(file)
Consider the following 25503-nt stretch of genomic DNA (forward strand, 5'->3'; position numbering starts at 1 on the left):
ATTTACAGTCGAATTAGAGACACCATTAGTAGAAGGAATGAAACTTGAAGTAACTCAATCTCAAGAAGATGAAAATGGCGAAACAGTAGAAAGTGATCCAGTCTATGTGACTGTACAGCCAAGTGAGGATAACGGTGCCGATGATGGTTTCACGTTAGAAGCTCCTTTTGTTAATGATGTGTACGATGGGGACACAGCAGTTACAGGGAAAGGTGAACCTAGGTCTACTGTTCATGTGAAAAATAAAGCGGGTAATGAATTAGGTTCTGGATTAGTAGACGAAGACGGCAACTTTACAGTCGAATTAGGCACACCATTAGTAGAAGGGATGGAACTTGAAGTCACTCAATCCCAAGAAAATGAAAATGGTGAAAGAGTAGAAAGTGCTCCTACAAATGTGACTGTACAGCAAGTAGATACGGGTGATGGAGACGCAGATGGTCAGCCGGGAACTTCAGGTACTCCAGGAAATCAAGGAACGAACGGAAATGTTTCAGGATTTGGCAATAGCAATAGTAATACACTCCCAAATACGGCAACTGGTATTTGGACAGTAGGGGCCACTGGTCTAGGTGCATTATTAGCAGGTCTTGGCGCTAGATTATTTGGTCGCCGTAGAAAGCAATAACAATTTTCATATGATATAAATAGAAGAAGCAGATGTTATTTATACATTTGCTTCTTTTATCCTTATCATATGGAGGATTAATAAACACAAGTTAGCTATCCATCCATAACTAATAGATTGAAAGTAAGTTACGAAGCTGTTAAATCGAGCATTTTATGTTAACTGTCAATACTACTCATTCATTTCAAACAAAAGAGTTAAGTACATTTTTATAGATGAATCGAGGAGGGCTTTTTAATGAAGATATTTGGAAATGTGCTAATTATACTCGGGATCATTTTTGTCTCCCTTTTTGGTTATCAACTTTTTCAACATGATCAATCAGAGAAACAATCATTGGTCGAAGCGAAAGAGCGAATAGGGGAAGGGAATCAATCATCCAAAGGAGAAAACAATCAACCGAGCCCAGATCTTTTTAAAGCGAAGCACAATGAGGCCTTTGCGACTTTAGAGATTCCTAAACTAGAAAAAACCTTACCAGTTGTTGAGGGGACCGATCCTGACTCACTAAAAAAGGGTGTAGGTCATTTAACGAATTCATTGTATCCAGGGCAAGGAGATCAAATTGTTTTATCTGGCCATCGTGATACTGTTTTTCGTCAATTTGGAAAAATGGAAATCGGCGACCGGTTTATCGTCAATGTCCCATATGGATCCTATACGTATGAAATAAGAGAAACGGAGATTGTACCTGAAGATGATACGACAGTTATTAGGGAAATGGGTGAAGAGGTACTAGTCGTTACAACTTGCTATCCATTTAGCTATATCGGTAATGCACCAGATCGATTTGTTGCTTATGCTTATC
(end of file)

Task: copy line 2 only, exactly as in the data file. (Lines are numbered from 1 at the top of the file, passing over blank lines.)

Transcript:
ATTTACAGTCGAATTAGAGACACCATTAGTAGAAGGAATGAAACTTGAAGTAACTCAATCTCAAGAAGATGAAAATGGCGAAACAGTAGAAAGTGATCCAGTCTATGTGACTGTACAGCCAAGTGAGGATAACGGTGCCGATGATGGTTTCACGTTAGAAGCTCCTTTTGTTAATGATGTGTACGATGGGGACACAGCAGTTACAGGGAAAGGTGAACCTAGGTCTACTGTTCATGTGAAAAATAAAGCGGGTAATGAATTAGGTTCTGGATTAGTAGACGAAGACGGCAACTTTACAGTCGAATTAGGCACACCATTAGTAGAAGGGATGGAACTTGAAGTCACTCAATCCCAAGAAAATGAAAATGGTGAAAGAGTAGAAAGTGCTCCTACAAATGTGACTGTACAGCAAGTAGATACGGGTGATGGAGACGCAGATGGTCAGCCGGGAACTTCAGGTACTCCAGGAAATCAAGGAACGAACGGAAATGTTTCAGGATTTGGCAATAGCAATAGTAATACACTCCCAAATACGGCAACTGGTATTTGGACAGTAGGGGCCACTGGTCTAGGTGCATTATTAGCAGGTCTTGGCGCTAGATTATTTGGTCGCCGTAGAAAGCAATAACAATTTTCATATGATATAAATAGAAGAAGCAGATGTTATTTATACATTTGCTTCTTTTATCCTTATCATATGGAGGATTAATAAACACAAGTTAGCTATCCATCCATAACTAATAGATTGAAAGTAAGTTACGAAGCTGTTAAATCGAGCATTTTATGTTAACTGTCAATACTACTCATTCATTTCAAACAAAAGAGTTAAGTACATTTTTATAGATGAATCGAGGAGGGCTTTTTAATGAAGATATTTGGAAATGTGCTAATTATACTCGGGATCATTTTTGTCTCCCTTTTTGGTTATCAACTTTTTCAACATGATCAATCAGAGAAACAATCATTGGTCGAAGCGAAAGAGCGAATAGGGGAAGGGAATCAATCATCCAAAGGAGAAAACAATCAACCGAGCCCAGATCTTTTTAAAGCGAAGCACAATGAGGCCTTTGCGACTTTAGAGATTCCTAAACTAGAAAAAACCTTACCAGTTGTTGAGGGGACCGATCCTGACTCACTAAAAAAGGGTGTAGGTCATTTAACGAATTCATTGTATCCAGGGCAAGGAGATCAAATTGTTTTATCTGGCCATCGTGATACTGTTTTTCGTCAATTTGGAAAAATGGAAATCGGCGACCGGTTTATCGTCAATGTCCCATATGGATCCTATACGTATGAAATAAGAGAAACGGAGATTGTACCTGAAGATGATACGACAGTTATTAGGGAAATGGGTGAAGAGGTACTAGTCGTTACAACTTGCTATCCATTTAGCTATATCGGTAATGCACCAGATCGATTTGTTGCTTATGCTTATC